Rishi Sunak pushes for pension funds to invest in tech start-ups

Chancellor announces consultation on changing regulatory charge cap for pension schemes, unlocking potential billions for investment

Chancellor Rishi Sunak says he wants to change the way pension funds operate, enabling them to invest more in tech start-ups.

Pension funds are hamstrung by regulation that limits them when it comes to investing in scale-up tech businesses.

Announcing the Autumn Budget this afternoon in Parliament, Mr Sunak said the Treasury would consult on further changes to the regulatory charge cap for pensions schemes, unlocking institutional investment in growth businesses.

Previously, Mr Sunak told GrowthBusiness that it was up to everyone who pays into a pension to tell pension funds that they want some of their money invested in technology start-ups.

Relaxing of the regulatory charge cap for larger pensions schemes could unlock some of the £2.2tr currently off-limits to higher-risk, less liquid start-ups.

Direct contribution pension schemes will have £1tn under management by the end of the decade. If just 3 per cent more of that funding went to venture capital, it would amount to a £30bn increase in equity investment available for startups. Pension funds contribute 65 per cent of the capital in the US VC market, but just 12 per cent in the UK.

>See also: Government offers £1.4bn match funding for foreign tech investment

Sam Dumitriu, research director of The Entrepreneurs Network, said: “At the moment, there are major regulatory and cultural barriers preventing pension funds from investing in venture capital. The pension charge cap may protect savers, but it’s too rigid and incompatible with VC fee structures. Modest reforms, such as spreading the fee cap over a number of years, and relaxing valuation regulations on illiquid assets, could unlock massive investments in innovative tech businesses.”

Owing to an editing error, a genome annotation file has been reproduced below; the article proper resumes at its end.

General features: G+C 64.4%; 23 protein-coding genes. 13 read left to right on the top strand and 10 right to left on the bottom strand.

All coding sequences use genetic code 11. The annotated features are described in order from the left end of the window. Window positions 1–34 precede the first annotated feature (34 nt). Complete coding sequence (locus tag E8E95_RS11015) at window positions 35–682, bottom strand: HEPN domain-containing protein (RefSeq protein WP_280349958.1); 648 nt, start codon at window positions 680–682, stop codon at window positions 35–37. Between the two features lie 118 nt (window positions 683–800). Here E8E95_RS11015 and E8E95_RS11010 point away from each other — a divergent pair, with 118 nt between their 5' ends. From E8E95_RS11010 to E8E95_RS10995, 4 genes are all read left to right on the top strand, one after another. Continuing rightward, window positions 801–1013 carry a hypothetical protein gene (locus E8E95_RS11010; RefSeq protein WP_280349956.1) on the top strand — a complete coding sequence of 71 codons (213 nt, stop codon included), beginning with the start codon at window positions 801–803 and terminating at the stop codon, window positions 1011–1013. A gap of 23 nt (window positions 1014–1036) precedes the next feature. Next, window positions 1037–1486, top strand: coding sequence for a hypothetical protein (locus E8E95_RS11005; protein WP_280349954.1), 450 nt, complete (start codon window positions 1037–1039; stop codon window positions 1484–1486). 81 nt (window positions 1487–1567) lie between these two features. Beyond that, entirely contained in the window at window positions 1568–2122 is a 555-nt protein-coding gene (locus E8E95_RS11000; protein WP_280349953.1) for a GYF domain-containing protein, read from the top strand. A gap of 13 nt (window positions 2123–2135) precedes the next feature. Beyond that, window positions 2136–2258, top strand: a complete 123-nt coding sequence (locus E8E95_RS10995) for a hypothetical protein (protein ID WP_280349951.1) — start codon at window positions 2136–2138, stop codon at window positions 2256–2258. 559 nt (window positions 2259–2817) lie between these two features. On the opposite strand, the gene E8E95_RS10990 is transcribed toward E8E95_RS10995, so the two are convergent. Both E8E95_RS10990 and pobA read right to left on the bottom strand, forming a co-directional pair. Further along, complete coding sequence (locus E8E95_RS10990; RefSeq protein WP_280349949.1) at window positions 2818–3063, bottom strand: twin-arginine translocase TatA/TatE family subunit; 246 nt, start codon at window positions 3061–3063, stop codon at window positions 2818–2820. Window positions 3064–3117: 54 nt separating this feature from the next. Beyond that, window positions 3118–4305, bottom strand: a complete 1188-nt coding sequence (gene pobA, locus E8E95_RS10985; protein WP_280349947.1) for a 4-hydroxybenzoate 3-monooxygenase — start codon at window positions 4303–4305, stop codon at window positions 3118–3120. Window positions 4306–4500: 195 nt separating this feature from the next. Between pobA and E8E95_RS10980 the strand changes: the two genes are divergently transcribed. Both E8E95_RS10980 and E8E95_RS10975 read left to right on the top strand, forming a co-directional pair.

Mr Sunak also confirmed that the UK’s target for spending £22bn a year on research and development would be delayed by two years until 2026-27. Public sector investment in R&D would rise to 0.7 to 1.1 per cent by the end of Parliament.

Separately, the Chancellor also expanded R&D tax credits to help encourage investment in cloud computing and data costs. He added he will look at ensuring investment from the tax break is spent in the UK rather than overseas.

Moray Wright, CEO of venture capital firm Parkwalk, added: “With the combined force of opening up pension fund investment into the innovative UK businesses of the future and a continued commitment to R&D spending, the UK is in a strong position to ‘level up’ and retain its crown as a “science superpower”. Both these initiatives compliment each other as greater support for R&D investment combined with a larger investment pool from pensions funds, greater support when they are ready to scale.”

Further reading

British start-ups raise £20bn so far this year, setting new record